I ended up throwing the entire amount in the trash, and at this point I cannot see myself purchasing another Norpac product again due to the extremely poor quality of the product, and what feels like a complete disregard for consumer satisfaction.

I make almost all of the grocery decisions for my household and I’m not expecting luxury out of a bag of frozen vegetables – but considering that I purchase frozen vegetables every single week, this kind of occurrence is unacceptable.

Thank you for reading.

Well, NORPAC heard my cry and responded with some coupons. See? Letters get things done!

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#9 – Attend an opera. Check.

Let me tell you that listening to French lessons while driving to the opera might have been the classiest things I’ve ever done.

Today my friend, Courtney, and I went to see the opera, A Rake’s Progress by Igor Stravinsky.

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If I could do things over again, I would major in Art History since that was what I really enjoyed studying in college, but I was given the terrible advice to major in English. “It’s so broad! You’ll be able to get a job in anything!” the academic advisor gushed. Not saying that Art History would have been a largely accepted and lucrative major either, but at least it would have been something I actually cared about. ANYWAY, I did study A LOT of art history nonetheless, and one of my favorite artists became Hogarth.

In particular, the engravings of A Rake’s Progress and A Harlot’s Progress were interesting to me because I like anything that portrays the downfall of man (or woman…but mostly man). Although the details of the story were fuzzy to me, I knew that the basis was that Tom Rakewell would inherit a large sum of money, squander it on parties and prostitutes, and finish it all out bankrupt in an insane asylum.

So let’s talk about what I didn’t like first:

Stravinsky must have taken a lot of artistic license to mix up the story, and instead turned it into a love story gone wrong. That kind of bummed me out. I’m always that person that says things like, “That’s not what was in the book!” Tom starts out singing sweet love songs to Anne, and promises to earn enough money to marry her. He soon inherits his uncle’s fortune, and is whisked off to London to get things “settled.” He does spend a sordid night with a prostitute, but in the opera he seems guilt or reluctant – and in the original artwork I got the impression that he was reveling in the excessive lifestyle.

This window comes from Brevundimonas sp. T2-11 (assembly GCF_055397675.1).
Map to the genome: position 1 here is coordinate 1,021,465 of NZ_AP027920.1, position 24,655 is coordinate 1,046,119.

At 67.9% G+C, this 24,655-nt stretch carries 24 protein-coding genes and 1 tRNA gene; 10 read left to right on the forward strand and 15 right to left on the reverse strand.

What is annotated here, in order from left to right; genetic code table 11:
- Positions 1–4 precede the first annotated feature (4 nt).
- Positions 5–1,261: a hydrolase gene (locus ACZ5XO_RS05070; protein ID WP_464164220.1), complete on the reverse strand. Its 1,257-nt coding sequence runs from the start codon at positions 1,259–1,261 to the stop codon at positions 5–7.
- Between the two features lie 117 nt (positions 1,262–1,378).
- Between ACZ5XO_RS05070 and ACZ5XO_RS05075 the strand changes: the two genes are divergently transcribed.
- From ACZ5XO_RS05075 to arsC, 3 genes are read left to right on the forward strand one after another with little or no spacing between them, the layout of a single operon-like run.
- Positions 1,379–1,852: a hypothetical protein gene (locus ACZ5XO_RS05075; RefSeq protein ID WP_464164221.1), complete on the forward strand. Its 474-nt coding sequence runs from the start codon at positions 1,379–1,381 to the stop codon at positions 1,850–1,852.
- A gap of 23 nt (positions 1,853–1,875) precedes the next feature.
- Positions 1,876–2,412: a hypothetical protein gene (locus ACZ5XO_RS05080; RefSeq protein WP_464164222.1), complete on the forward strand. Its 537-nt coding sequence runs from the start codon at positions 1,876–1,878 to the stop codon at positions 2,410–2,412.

Later, Tom also ends up marrying a bearded Turkish woman, Baba, and some part of me felt like it was ethnically offensive, although I couldn’t exactly put my finger on why (maybe because his true love was a buxom blonde, blue-eyed beauty?).

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Tom’s final scenes in the mental hospital were also not near destitute enough for me. In the original engravings, he is physically and mentally tormented – a shell of himself – and surrounded by crazies. In Stravinsky’s version, Anne sings a sad and loving goodbye, and he is left to die alone. The end.

What did I like?

The costumes, the artwork, and the sets. I was mentally noting my Halloween costume the entire time.

David Hockney"DROP CURTAIN FOR THE RAKE'S PROGRESS FROM THE RAKE'S PROGRESS" 1975-79Ink And Collage On Cardboard14 x 20 1/2"© David HockneyCollection The David Hockney FoundationPhoto Credit: Richard Schmidt

David Hockney”DROP CURTAIN FOR THE RAKE’S PROGRESS FROM THE RAKE’S PROGRESS” 1975-79Ink And Collage On Cardboard14 x 20 1/2″© David HockneyCollection The David Hockney FoundationPhoto Credit: Richard Schmidt

The Rake's Progress performed by Glyndebourne Opera

The Rake’s Progress performed by Glyndebourne Opera

The Rake's Progress performed by Glyndebourne Opera Topi Lehtipuu ( Tom Rakewell ) Susan Gorton ( Mother Goose )

The Rake’s Progress performed by Glyndebourne Opera
Topi Lehtipuu ( Tom Rakewell ) Susan Gorton ( Mother Goose )

Overall, we had a good time, and it was entertaining – I’ll just have to do my homework on how Stravinsky came up with his own, tamer version of the downfall of the rake. (And where to find a costume like that!)